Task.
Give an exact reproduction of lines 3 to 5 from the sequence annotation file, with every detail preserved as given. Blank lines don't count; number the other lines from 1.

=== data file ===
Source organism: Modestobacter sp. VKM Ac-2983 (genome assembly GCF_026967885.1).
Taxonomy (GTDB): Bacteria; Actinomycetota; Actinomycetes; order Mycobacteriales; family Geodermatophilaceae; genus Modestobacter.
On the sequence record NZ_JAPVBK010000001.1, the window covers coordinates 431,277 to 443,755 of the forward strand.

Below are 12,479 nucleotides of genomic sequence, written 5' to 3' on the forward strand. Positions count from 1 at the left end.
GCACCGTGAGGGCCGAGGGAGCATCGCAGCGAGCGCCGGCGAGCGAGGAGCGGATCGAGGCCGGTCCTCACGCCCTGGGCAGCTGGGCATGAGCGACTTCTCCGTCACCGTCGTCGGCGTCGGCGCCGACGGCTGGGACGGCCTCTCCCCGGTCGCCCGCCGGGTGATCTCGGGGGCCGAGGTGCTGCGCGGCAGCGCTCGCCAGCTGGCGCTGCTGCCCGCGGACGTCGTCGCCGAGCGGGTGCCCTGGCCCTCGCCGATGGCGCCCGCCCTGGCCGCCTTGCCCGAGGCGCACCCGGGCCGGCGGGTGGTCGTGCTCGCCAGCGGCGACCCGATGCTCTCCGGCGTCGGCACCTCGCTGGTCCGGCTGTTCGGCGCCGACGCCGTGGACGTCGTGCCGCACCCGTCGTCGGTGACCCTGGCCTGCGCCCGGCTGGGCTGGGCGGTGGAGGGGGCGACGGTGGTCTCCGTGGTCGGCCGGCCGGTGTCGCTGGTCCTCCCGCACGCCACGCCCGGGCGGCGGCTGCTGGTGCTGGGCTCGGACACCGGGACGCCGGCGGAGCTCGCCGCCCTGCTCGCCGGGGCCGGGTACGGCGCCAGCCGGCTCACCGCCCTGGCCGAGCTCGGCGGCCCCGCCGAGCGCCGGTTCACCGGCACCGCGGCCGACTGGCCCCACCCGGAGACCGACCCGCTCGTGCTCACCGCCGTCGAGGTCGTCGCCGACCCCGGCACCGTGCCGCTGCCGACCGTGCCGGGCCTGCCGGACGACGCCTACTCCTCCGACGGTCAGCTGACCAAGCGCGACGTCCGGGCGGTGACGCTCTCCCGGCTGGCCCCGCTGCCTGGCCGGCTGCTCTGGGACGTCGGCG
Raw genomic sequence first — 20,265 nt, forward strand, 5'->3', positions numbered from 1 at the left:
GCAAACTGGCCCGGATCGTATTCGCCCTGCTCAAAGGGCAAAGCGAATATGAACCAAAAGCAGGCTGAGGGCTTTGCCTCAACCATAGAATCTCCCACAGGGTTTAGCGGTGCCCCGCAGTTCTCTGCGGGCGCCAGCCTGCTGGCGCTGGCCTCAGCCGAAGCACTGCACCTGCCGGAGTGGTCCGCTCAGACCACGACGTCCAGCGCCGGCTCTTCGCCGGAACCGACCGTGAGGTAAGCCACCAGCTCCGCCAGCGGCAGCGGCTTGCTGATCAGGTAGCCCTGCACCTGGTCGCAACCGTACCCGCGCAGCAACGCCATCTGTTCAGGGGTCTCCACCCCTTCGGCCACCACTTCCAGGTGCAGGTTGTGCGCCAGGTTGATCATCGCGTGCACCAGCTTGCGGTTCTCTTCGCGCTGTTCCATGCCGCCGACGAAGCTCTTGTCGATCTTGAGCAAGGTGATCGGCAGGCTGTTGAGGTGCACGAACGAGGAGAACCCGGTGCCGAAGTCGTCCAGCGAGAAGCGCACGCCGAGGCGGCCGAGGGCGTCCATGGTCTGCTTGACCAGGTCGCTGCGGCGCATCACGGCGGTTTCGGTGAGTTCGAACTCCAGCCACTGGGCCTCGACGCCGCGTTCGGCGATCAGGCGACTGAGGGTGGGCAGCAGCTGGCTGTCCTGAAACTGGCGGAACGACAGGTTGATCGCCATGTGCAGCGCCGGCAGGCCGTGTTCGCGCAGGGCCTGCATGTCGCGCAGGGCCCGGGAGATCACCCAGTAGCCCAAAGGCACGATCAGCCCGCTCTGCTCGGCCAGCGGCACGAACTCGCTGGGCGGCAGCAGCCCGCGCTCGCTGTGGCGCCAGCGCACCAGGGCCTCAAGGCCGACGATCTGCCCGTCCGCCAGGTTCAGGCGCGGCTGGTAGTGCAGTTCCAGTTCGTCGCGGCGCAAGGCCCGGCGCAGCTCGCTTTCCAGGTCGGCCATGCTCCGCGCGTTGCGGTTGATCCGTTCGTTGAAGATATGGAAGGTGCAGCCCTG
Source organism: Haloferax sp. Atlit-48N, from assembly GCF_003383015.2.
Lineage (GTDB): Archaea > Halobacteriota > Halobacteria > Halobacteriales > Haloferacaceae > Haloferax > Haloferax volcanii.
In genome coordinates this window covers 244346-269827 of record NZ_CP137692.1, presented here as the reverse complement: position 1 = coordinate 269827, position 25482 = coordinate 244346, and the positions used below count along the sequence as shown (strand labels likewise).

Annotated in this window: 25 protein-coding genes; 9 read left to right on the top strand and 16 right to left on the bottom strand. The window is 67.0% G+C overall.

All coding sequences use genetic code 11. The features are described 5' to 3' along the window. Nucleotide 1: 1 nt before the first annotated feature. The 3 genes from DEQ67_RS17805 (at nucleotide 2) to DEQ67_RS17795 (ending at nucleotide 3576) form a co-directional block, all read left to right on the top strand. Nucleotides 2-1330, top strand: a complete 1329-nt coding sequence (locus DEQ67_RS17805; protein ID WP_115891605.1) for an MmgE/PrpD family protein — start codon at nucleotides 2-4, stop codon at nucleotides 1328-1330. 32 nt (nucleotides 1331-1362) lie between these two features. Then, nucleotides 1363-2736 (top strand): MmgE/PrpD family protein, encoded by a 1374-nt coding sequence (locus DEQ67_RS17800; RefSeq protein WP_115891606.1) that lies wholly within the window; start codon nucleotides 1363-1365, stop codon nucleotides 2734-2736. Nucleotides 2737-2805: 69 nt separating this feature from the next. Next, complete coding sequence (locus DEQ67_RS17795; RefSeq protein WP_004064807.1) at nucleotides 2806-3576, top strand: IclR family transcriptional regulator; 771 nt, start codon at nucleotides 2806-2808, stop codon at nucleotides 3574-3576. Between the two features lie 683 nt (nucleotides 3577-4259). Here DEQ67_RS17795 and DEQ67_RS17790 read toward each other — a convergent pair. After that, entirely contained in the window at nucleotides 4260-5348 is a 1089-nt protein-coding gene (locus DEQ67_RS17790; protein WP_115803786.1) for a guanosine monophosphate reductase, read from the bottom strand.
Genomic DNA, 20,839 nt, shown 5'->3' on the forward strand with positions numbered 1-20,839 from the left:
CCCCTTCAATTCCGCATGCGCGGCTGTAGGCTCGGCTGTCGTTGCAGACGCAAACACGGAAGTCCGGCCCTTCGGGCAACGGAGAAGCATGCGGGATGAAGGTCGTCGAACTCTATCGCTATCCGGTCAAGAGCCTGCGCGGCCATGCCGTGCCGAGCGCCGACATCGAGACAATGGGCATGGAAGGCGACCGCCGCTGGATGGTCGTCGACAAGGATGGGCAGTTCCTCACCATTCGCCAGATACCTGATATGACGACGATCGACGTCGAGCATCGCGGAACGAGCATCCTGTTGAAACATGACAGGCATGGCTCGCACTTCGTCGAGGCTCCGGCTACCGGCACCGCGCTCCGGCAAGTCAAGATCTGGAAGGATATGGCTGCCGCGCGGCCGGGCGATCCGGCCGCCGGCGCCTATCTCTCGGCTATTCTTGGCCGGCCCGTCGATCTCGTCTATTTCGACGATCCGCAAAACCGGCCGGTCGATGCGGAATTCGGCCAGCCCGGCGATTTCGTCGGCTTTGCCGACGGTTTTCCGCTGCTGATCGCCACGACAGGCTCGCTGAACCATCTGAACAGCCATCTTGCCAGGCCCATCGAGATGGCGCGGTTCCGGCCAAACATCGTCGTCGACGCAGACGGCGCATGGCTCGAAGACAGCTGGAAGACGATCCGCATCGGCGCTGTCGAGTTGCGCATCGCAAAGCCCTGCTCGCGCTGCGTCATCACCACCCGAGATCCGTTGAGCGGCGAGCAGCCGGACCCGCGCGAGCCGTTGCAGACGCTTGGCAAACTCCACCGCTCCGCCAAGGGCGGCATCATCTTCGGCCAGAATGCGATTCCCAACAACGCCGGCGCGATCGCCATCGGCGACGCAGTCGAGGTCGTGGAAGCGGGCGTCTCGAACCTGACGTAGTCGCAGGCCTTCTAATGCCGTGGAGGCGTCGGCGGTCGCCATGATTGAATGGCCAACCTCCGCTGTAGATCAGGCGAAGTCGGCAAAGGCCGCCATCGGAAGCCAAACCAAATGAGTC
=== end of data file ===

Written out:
On the sequence record NZ_JAPVBK010000001.1, the window covers coordinates 431,277 to 443,755 of the forward strand.

Below are 12,479 nucleotides of genomic sequence, written 5' to 3' on the forward strand. Positions count from 1 at the left end.
GCACCGTGAGGGCCGAGGGAGCATCGCAGCGAGCGCCGGCGAGCGAGGAGCGGATCGAGGCCGGTCCTCACGCCCTGGGCAGCTGGGCATGAGCGACTTCTCCGTCACCGTCGTCGGCGTCGGCGCCGACGGCTGGGACGGCCTCTCCCCGGTCGCCCGCCGGGTGATCTCGGGGGCCGAGGTGCTGCGCGGCAGCGCTCGCCAGCTGGCGCTGCTGCCCGCGGACGTCGTCGCCGAGCGGGTGCCCTGGCCCTCGCCGATGGCGCCCGCCCTGGCCGCCTTGCCCGAGGCGCACCCGGGCCGGCGGGTGGTCGTGCTCGCCAGCGGCGACCCGATGCTCTCCGGCGTCGGCACCTCGCTGGTCCGGCTGTTCGGCGCCGACGCCGTGGACGTCGTGCCGCACCCGTCGTCGGTGACCCTGGCCTGCGCCCGGCTGGGCTGGGCGGTGGAGGGGGCGACGGTGGTCTCCGTGGTCGGCCGGCCGGTGTCGCTGGTCCTCCCGCACGCCACGCCCGGGCGGCGGCTGCTGGTGCTGGGCTCGGACACCGGGACGCCGGCGGAGCTCGCCGCCCTGCTCGCCGGGGCCGGGTACGGCGCCAGCCGGCTCACCGCCCTGGCCGAGCTCGGCGGCCCCGCCGAGCGCCGGTTCACCGGCACCGCGGCCGACTGGCCCCACCCGGAGACCGACCCGCTCGTGCTCACCGCCGTCGAGGTCGTCGCCGACCCCGGCACCGTGCCGCTGCCGACCGTGCCGGGCCTGCCGGACGACGCCTACTCCTCCGACGGTCAGCTGACCAAGCGCGACGTCCGGGCGGTGACGCTCTCCCGGCTGGCCCCGCTGCCTGGCCGGCTGCTCTGGGACGTCGGCG